While he said that was his choice, he had become a lame duck, the sort of position Maina Gielgud found herself in when she was given notice by the Australian Ballet board two years before she departed in 1996.

Choosing and changing the creative head is a dance company board’s most challenging role.

The big question is always how long is too long? In Brisbane, Klaus enjoyed 15 years as artistic director, which could be argued was long enough. There is often a tripwire awaiting artistic directors after 15 years in the role.

Barry Moreland was at the West Australian Ballet for 14 years by the time the board decided it was time for a change in 1997. Three artistic directors followed in a decade before the appointment of the incumbent, Ivan Cavalleri, who is leaving in December after only five years, to be succeeded by Aurelien Scannella.

In the Australian Ballet’s first 15 years the board ousted three artistic directors, but the incumbent, David McAllister, has served close to 12 years, with two more to come under his present contract.

Last year, the company’s chairman Chris Knoblanche told McAllister that “I wasn’t allowed to say that [2014] was the end”. He might well be artistic director until 2017-18.

“It’s very difficult to be at the helm of a creative organisation for a very long time”, Li says.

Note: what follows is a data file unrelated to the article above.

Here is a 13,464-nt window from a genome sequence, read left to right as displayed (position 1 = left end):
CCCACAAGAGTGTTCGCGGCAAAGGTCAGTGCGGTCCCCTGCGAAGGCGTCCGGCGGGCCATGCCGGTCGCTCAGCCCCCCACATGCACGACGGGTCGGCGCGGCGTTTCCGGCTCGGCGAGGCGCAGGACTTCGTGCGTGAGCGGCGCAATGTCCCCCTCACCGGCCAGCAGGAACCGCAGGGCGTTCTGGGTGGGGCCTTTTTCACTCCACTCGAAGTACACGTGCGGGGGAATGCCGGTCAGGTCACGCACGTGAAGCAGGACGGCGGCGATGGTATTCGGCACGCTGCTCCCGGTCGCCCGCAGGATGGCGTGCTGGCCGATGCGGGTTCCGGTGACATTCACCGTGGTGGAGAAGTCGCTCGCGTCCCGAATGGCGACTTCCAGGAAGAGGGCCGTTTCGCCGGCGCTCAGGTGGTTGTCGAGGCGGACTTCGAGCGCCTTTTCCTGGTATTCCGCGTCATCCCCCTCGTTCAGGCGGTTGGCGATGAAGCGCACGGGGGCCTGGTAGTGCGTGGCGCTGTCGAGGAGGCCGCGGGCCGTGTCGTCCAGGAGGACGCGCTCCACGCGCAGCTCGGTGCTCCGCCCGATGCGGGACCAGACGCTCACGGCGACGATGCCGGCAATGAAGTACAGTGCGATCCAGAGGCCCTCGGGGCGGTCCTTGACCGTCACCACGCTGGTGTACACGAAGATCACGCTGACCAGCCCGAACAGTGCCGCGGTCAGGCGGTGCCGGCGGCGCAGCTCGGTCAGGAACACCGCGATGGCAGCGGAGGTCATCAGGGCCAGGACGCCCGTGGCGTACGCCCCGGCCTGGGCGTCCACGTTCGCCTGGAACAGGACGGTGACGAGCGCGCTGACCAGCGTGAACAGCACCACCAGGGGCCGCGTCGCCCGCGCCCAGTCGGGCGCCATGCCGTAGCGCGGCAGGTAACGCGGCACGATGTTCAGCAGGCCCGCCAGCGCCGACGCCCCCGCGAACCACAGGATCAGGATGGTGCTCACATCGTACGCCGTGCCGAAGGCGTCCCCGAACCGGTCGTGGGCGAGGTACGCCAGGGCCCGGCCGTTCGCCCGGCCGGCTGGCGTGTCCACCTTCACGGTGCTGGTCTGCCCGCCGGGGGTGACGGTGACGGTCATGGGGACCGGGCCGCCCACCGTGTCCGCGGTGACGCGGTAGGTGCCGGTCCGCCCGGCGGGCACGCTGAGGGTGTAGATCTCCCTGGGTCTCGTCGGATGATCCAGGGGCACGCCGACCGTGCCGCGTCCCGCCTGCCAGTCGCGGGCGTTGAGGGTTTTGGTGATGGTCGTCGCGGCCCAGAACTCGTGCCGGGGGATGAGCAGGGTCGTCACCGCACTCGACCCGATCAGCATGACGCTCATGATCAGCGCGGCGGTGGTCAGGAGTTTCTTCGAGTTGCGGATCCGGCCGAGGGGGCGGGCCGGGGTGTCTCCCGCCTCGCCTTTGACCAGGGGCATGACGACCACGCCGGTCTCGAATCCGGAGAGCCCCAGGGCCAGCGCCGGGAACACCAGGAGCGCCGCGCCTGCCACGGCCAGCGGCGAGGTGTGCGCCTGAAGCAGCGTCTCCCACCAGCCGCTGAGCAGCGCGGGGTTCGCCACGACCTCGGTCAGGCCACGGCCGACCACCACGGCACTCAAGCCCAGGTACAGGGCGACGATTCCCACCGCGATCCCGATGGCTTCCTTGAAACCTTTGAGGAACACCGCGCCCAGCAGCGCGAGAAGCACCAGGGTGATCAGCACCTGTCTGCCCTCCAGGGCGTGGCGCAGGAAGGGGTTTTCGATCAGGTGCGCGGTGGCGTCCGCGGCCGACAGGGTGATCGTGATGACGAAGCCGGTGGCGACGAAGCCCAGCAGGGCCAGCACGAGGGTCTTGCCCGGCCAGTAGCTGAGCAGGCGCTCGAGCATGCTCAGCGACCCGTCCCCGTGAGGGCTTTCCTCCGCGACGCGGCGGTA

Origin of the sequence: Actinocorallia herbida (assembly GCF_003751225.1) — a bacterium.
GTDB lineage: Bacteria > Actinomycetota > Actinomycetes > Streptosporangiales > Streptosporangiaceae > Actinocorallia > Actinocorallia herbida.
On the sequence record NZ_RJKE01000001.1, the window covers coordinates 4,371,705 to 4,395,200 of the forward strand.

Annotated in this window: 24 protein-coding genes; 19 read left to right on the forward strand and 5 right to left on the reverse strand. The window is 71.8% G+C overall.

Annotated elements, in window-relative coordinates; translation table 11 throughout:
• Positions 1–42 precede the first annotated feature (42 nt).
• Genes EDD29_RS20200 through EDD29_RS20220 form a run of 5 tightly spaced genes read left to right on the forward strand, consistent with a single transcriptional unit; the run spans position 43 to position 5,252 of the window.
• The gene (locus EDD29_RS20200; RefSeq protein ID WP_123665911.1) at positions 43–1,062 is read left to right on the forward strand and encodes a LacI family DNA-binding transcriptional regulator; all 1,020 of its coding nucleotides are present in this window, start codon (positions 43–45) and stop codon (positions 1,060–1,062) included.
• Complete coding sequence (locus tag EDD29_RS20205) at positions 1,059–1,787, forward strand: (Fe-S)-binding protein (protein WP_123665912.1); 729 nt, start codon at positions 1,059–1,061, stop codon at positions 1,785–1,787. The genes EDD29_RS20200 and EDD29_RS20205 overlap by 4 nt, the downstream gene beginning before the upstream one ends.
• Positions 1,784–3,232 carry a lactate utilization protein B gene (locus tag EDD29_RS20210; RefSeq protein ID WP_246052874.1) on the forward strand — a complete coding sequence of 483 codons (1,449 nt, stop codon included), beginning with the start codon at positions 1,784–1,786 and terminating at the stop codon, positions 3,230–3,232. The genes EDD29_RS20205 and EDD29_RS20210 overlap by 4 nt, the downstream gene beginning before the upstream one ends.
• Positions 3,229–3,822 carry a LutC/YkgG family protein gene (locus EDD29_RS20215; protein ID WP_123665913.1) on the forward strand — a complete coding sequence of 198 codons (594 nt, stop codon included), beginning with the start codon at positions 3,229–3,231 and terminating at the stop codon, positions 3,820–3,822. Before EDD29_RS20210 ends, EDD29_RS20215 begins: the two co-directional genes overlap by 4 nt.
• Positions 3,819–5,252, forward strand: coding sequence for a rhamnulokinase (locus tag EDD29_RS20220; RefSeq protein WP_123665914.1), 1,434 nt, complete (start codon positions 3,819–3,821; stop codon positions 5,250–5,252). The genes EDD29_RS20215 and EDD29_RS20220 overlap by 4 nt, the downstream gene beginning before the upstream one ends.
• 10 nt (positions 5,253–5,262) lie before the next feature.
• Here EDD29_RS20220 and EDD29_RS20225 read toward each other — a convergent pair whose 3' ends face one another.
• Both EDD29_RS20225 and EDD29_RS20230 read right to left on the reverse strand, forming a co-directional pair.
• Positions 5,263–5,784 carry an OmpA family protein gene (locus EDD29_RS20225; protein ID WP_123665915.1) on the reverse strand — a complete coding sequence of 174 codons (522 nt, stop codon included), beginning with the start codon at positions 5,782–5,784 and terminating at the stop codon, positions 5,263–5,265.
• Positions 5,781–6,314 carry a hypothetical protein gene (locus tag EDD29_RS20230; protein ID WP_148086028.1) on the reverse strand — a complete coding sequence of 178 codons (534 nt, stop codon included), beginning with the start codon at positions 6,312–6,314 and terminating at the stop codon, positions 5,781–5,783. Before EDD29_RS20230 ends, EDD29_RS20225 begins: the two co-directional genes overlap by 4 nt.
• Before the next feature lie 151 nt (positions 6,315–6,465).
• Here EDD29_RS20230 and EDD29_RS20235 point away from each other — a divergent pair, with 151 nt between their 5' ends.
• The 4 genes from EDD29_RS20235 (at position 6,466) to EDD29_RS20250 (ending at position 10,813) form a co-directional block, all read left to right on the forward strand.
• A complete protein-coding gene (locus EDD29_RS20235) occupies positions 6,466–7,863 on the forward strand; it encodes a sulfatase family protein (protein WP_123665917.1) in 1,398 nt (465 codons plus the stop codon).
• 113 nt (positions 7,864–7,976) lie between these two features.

“Ten years is a really good time. If you can’t realise your artistic vision within 10 years I think most likely you never will.”

For a board, he says engineering change is “always a difficult situation”.

“It requires incredible strength and integrity to make the right decision. Also, the board grows to be emotionally attached to the artistic director. It’s natural”.

The Australian Ballet chief executive Valerie Wilder knows how tough that call can be, having seen the process up close as co-artistic director, then chief executive, of the National Ballet of Canada, then chief executive at Boston Ballet.

The decision is more difficult for a board that “doesn’t have a diverse membership and doesn’t have some artistic voices on it”, she says.

“Then there have to be other ways of looking at the picture, whether that’s audience response, reviews, or external validations.”

The board might also rely on the views of their chief executive, whose job is now on a par with that of artistic director, which can in itself cause conflicts as commercial concerns jostle with risk-taking.

At the Australian Ballet, Wilder is clear: “My role is to enable another vision, not my vision,” she says. “I wouldn’t say ‘no, you can’t do that’. I see myself as a sounding board”.

Right now, the stars appear to have aligned at the Queensland Ballet. The company’s 2013 program includes three productions of full evening ballets, Giselle, Nutcracker and Cinderella, the last choreographed by Li’s former mentor at the Houston Ballet, Ben Stevenson. Li is already working long hours in preparation.

To him any arts board has to be confident enough to place “trust and faith in the artistic vision the artistic director is going to create…and not place a lot of restrictions around the artistic director’s freedom”.

As he says: “The artistic world is very different to the business world”.

This article first appeared in The Weekend Financial Review on September 29-30, 2012

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Queensland Ballet principal dancer, Rachael Walsh, photo © Photo Alexia Sinclair

Li Cunxin with principals and soloists at Queensland Ballet, photo © Alexia Sinclair